Now that I have finished transcribing the letters I photographed from the “Ballards Valley and Berry Hill Penn Plantation Records, 1766-1873” at Duke University (see this post), one of the challenges I am facing is figuring out what to do with the archival research I have gathered. In other words, how do I incorporate this material into my project in a way that is more critically engaging than a simple “show-and-tell”?
Before actually working with the Ballards Valley records, I had intended to use the photographs and information I collected to provide context for and enhance an analysis of Patricia Powell’s The Pagoda (1998), a novel that describes the tensions between Asian coolies and freed Blacks in mid-nineteenth century Jamaica. But during those long hours in the archive, struggling to decipher and make sense of the handwritten correspondence between plantation managers and absentee owners in London, I became acutely aware of how desperately I was searching for traces of coolies in letters, account book entries, and ledger pages.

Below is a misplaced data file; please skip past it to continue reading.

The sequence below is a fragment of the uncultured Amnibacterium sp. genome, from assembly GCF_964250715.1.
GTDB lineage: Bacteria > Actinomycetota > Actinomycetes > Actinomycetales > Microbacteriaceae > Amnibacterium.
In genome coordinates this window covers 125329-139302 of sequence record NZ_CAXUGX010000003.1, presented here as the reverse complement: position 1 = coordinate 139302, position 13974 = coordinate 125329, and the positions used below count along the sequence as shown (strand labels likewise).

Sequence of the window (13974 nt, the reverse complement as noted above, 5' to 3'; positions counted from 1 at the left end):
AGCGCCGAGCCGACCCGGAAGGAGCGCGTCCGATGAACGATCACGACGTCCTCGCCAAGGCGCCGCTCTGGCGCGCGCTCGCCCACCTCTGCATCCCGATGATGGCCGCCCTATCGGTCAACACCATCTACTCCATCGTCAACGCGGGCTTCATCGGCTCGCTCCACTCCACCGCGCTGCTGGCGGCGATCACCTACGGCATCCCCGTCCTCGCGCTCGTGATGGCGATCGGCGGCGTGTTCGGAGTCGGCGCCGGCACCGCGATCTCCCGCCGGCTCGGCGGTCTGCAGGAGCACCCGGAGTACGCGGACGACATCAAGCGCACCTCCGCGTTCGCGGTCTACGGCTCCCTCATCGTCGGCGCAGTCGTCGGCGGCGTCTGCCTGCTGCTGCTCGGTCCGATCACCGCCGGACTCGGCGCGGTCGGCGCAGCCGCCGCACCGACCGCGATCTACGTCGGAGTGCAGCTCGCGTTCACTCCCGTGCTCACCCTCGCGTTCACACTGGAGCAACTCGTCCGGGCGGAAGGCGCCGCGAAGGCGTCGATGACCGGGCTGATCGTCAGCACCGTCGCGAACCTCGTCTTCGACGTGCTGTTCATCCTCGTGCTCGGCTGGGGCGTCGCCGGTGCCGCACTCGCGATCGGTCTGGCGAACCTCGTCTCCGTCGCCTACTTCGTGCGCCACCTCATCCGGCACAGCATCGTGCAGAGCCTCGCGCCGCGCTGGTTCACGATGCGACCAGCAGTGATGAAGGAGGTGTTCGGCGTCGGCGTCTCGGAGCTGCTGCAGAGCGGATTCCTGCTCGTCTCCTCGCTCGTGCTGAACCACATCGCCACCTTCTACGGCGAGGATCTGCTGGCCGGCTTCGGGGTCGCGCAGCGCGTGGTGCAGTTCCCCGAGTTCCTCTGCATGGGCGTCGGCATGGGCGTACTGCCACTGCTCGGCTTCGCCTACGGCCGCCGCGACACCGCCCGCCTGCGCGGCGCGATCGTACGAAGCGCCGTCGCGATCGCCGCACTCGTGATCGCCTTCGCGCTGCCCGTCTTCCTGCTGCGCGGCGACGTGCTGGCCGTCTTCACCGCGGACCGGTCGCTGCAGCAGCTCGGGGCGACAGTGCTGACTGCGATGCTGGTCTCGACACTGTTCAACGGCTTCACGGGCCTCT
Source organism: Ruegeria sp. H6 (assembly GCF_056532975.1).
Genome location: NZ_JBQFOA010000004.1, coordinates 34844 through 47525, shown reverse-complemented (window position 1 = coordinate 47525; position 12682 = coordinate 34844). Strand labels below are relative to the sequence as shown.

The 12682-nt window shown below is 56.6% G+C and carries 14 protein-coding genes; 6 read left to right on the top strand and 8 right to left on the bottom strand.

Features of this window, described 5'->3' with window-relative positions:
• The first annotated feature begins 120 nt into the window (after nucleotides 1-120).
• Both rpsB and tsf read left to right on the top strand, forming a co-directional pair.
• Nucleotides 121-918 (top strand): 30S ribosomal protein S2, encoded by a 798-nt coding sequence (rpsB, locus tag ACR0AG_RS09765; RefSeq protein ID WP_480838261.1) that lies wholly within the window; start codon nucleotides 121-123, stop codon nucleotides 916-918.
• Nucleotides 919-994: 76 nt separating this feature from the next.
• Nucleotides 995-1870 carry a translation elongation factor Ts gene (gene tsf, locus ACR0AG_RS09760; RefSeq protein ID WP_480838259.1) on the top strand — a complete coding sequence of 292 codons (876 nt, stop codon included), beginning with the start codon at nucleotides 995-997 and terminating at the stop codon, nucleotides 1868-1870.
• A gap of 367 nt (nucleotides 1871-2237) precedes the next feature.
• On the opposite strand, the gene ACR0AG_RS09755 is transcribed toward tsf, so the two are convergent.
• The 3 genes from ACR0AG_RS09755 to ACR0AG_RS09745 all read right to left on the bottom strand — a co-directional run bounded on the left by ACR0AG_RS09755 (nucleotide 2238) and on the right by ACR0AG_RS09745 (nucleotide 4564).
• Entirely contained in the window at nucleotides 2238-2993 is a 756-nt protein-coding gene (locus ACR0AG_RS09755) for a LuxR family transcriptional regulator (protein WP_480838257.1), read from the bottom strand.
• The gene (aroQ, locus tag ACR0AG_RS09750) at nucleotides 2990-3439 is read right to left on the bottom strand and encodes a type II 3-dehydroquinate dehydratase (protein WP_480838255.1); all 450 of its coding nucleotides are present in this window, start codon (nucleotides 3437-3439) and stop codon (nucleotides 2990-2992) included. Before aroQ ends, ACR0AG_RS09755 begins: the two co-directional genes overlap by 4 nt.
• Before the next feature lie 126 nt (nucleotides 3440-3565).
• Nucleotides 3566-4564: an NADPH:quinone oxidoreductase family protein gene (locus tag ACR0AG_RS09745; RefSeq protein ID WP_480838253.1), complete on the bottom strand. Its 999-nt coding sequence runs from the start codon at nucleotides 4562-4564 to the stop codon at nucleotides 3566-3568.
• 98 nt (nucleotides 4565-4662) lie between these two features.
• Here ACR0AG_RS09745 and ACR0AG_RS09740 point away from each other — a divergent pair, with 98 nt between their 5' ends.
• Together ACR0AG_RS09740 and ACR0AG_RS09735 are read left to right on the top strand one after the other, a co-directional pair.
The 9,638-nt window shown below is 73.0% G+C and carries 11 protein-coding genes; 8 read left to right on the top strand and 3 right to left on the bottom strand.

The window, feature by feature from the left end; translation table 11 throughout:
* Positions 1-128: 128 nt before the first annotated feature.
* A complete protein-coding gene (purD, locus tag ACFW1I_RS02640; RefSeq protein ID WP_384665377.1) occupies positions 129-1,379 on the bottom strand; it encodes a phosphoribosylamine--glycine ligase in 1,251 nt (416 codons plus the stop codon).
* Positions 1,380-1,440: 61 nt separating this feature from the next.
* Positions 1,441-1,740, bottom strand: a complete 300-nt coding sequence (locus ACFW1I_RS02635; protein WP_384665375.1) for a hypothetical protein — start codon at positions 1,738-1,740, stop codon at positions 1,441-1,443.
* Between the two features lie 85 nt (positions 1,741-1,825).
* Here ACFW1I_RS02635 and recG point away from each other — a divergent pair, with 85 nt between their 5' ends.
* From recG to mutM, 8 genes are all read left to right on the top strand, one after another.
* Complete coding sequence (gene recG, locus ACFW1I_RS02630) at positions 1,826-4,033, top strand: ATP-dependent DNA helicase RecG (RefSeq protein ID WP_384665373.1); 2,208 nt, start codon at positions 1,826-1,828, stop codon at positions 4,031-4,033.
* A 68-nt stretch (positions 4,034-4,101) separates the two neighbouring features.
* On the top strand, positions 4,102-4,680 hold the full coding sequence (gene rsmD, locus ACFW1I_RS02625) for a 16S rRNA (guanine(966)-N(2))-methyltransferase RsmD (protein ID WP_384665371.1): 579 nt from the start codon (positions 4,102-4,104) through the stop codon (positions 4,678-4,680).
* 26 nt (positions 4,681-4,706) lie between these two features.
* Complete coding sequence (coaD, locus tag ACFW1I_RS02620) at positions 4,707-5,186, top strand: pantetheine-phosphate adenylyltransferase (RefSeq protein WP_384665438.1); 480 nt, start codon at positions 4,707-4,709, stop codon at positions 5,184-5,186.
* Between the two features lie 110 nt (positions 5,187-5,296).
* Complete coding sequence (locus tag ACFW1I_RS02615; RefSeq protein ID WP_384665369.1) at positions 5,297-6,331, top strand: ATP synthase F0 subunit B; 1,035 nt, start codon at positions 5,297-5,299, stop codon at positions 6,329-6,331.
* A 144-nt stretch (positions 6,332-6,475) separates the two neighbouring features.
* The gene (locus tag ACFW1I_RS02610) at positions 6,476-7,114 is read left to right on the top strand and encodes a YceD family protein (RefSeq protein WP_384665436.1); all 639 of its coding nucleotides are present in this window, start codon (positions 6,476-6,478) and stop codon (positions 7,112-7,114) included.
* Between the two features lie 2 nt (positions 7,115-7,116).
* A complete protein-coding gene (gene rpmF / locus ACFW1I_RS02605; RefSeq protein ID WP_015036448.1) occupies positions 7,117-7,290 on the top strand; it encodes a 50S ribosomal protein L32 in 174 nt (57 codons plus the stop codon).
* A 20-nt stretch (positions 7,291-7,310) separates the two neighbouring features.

Amidst all of the unanswered questions these documents raised on their own, I kept asking myself, what is it that I need to find? What work do I want these materials to do? And, in this process, it became increasingly impossible for me to think of the references I found to coolies as mere “background” material. Using them in this way would only reinscribe colonial hierarchies that positioned Asian coolies (and Black slaves) as part of the background of a larger network of global trade dominated by white plantation owners and investors.
And yet, if I cannot bring myself to use this material to provide historical context, how else might it figure into my dissertation? As I begin writing the chapter and preparing for a conference presentation on this research, I have come to approach my encounter with the Ballards Valley collection as its own story, one that must be told in a way that encapsulates my questions, speculations, and feelings of uncertainty, a story that I plan to tell alongside (not in the background of) an analysis of Powell’s novel.
As Tina Campt has evocatively suggested,
Working with an archive simultaneously demands narrating the story of your encounter with the archive.
Image features a letter from Henry Westmorland, Ballards Valley, to James Dansey, London, June 20, 1846 from the “Ballard’s Valley and Berry Hill Penn Plantation Records, 1766-1873” at the David M. Rubenstein Rare Book & Manuscript Library.